There is something truly liberating about putting your creativity on the line for other people to judge, because you know that you had the courage to do it where others did not! For some people this comes very easily but more often than not, with everybody else, it’s fear of self expression and “looking foolish” that holds them back. Learning not to worry about what other people think of you, and to overcome your fears with a “do it anyway” attitude will unlock so many possibilities for you.
My involvement in carnival has also provided me with a close circle of good friends, and a worldwide network of artists and musicians ready to collaborate at the drop of a hat. At BEATnDRUM we try and run things on the model of the samba schools in Rio, where the school is not only an artistic performance group but also a community association. We encourage band members to bring their children along to practices and feel like part of the band (also picking up skills at an early age!). We organise band adventures and nights out. The camaraderie is fantastic and gives a good sense of belonging.”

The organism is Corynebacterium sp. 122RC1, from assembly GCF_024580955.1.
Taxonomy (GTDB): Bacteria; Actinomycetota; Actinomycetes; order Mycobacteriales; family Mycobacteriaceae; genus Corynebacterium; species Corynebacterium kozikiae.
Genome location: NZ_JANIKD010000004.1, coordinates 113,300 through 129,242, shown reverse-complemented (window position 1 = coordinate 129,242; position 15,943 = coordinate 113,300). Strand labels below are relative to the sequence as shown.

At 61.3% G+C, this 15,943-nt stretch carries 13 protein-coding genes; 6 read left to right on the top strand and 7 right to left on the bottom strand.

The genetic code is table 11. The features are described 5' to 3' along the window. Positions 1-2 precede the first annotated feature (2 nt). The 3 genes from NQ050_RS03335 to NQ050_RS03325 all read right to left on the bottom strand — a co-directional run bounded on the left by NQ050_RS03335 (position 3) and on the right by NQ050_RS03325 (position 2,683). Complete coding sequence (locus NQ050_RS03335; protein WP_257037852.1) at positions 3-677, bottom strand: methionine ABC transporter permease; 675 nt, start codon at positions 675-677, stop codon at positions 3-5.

“I think that carnival contributes to a person’s wellbeing because it is the one time of year where we can step out of the ‘everyday’ version of ourselves with all our problems and shortcomings, and re-invent ourselves to be who we want to be – it is an emotional, physical and spiritual safety-valve, which explains why some of the world’s most unequal societies have the strongest carnival traditions”.
If you’re in the Dublin area and want to get involved, MaSamba are open to new members all year around, and usually run at least one dedicated beginners’ course each year too. For details, email firstname.lastname@example.org or call 01-6336797.
There are loads of bands across Ireland you can get involved with, BEATnDRUM’s Matt says.
“The scene is friendly and collaborative, we have friends from bands all over the island – Dublin’s MaSamba and Morro16, Cork’s Bloco Rebeldia, Wexford’s Bloco Garman, Kerry’s Samba Cuisle, Sligo’s Samboeire, Drogheda’s Cachimbo and The Sambamammas, and not forgetting our friends in the three other Belfast samba bands, A-FREEK-A, Chidambaram Samba, and Streetwise Samba on stilts.